HATTIESBURG, MS (WDAM) - September is National Prostate Cancer Awareness Month. According to the American Cancer Society, about one in seven men will be diagnosed with prostate cancer during his lifetime, but diagnosis isn't a death sentence.
Merit Health Wesley Urologist Dr. Charles Moore said screening for prostate cancer is key and easier than we think. He said he takes the unknowns out of prostate cancer by educating his patients. He started with the basics.
"The prostate in men is located just below the bladder," Moore said.
Moore then went over the stats.
"Prostate cancer is the second leading cause of cancer in men behind skin cancer," Moore said.
He doesn't want people to forget the number 40. Dr. Moore said at this age, African American men and men who have a family history of prostate cancer should go get screened. The screening can be a simple blood test.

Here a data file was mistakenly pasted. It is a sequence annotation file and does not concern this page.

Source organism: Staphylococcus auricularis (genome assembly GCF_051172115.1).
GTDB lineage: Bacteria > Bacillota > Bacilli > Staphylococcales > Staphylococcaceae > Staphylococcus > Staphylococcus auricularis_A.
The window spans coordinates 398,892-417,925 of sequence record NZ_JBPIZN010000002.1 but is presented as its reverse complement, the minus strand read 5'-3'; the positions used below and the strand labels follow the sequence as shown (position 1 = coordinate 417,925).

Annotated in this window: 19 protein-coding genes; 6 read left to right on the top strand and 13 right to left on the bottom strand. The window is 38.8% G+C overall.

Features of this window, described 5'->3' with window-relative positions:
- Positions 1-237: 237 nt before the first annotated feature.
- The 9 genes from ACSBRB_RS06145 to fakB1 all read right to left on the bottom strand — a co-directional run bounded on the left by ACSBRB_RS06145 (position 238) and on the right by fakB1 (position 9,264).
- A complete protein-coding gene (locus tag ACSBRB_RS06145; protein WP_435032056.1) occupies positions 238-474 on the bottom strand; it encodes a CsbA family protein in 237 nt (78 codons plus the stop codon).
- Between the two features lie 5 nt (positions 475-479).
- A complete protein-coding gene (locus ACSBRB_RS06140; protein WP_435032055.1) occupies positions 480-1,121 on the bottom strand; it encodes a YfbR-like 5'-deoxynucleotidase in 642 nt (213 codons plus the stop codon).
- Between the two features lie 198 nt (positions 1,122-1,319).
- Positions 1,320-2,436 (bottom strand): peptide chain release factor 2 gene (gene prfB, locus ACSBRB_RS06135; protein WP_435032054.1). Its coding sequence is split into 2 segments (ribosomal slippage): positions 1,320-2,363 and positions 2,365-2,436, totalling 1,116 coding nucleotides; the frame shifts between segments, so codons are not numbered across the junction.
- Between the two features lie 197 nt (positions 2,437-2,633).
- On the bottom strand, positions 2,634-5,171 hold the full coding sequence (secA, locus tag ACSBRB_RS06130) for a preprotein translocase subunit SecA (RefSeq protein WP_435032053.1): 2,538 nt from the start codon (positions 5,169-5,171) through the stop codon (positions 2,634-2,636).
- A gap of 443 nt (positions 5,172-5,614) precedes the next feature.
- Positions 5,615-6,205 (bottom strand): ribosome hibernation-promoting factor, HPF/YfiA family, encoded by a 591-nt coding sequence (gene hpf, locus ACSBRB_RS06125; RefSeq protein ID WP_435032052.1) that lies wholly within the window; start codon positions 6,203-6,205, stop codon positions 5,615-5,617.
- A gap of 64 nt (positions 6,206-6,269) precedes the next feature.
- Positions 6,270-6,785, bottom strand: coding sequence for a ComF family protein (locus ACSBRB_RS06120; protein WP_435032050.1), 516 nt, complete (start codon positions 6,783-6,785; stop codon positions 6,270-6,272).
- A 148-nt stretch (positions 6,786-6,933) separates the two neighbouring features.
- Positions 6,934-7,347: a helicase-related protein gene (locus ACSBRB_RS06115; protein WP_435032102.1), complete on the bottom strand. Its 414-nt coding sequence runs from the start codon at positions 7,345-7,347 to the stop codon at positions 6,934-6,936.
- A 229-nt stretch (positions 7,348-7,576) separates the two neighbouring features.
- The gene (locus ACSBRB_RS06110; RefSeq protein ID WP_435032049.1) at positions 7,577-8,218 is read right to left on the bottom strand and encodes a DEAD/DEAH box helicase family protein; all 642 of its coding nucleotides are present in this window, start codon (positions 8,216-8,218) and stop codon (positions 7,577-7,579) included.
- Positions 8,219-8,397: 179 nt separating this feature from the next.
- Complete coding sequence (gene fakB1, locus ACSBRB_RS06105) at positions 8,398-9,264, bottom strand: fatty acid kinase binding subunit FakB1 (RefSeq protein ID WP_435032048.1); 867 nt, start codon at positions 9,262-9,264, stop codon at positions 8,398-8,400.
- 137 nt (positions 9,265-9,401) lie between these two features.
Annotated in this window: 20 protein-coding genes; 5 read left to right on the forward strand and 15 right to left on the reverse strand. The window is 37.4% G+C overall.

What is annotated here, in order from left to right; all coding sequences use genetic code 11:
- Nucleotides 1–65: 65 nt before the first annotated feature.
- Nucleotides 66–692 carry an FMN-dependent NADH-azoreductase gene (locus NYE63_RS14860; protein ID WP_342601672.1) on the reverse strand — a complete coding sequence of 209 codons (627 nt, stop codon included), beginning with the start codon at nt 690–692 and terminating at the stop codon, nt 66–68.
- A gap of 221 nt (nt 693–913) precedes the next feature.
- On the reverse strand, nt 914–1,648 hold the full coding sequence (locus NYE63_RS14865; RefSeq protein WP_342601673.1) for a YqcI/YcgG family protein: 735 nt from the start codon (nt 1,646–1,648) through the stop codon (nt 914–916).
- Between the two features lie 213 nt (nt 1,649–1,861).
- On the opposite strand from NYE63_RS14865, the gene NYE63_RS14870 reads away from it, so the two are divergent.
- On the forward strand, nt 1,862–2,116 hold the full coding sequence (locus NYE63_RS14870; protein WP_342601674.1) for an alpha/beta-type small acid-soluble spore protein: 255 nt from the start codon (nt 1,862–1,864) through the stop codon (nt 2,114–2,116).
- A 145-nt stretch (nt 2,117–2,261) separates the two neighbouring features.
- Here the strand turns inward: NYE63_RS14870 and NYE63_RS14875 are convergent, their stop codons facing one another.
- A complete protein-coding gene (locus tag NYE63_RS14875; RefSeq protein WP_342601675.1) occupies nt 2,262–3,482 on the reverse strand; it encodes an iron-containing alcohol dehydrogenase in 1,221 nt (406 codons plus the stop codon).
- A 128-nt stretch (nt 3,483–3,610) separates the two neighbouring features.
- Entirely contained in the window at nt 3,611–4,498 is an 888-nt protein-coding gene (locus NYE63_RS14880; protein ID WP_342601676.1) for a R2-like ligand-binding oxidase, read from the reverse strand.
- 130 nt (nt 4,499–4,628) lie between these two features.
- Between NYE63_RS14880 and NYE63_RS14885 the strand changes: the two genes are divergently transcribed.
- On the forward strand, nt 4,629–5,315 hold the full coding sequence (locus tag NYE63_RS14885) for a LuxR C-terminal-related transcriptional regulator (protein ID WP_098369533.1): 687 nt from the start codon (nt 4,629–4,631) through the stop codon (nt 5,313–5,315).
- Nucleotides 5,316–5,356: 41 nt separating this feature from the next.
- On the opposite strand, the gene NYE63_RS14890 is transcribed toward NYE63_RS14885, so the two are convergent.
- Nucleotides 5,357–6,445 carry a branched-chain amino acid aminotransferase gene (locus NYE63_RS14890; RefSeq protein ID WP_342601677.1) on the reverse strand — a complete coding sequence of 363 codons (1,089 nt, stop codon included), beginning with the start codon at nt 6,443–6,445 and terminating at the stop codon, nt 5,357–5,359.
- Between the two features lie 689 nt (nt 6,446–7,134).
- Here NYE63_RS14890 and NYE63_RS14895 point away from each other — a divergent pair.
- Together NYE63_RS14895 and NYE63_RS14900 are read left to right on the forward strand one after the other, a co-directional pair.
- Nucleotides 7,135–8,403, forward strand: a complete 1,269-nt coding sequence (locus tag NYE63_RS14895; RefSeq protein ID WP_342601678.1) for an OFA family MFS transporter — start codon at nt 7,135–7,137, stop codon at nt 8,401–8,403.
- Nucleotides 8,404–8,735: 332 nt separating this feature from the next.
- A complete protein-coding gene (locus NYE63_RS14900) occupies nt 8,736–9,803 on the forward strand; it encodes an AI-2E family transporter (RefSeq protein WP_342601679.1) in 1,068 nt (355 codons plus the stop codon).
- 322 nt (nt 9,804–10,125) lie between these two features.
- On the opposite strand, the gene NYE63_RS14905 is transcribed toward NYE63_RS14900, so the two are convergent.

"A blood test for their prostate called the PSA is performed, which stands for Prostate-Specific Antigen," Moore said.
Moore explained how the screening would go.
"Draw blood to check his PSA, and I would check his prostate," Moore said. "If that is normal I would check it in one year."
Moore added a normal PSA result is on a scale from zero to four.
"So, if it's above four we will typically recommend a biopsy if we feel like there is a concern to evaluate for cancer or not," Moore said.
Dr. Moore said there are no symptoms of prostate cancer, so if you put screening off you could be putting yourself at risk.
"With prostate cancer it's very important for people to know that when we're doing PSA checks, we're screening for prostate cancer that we can treat before it's a problem, before it's spreads," Moore said.
Lastly, Moore said if a man does not have a family history of prostate cancer, annual prostate cancer screenings should start at age 50.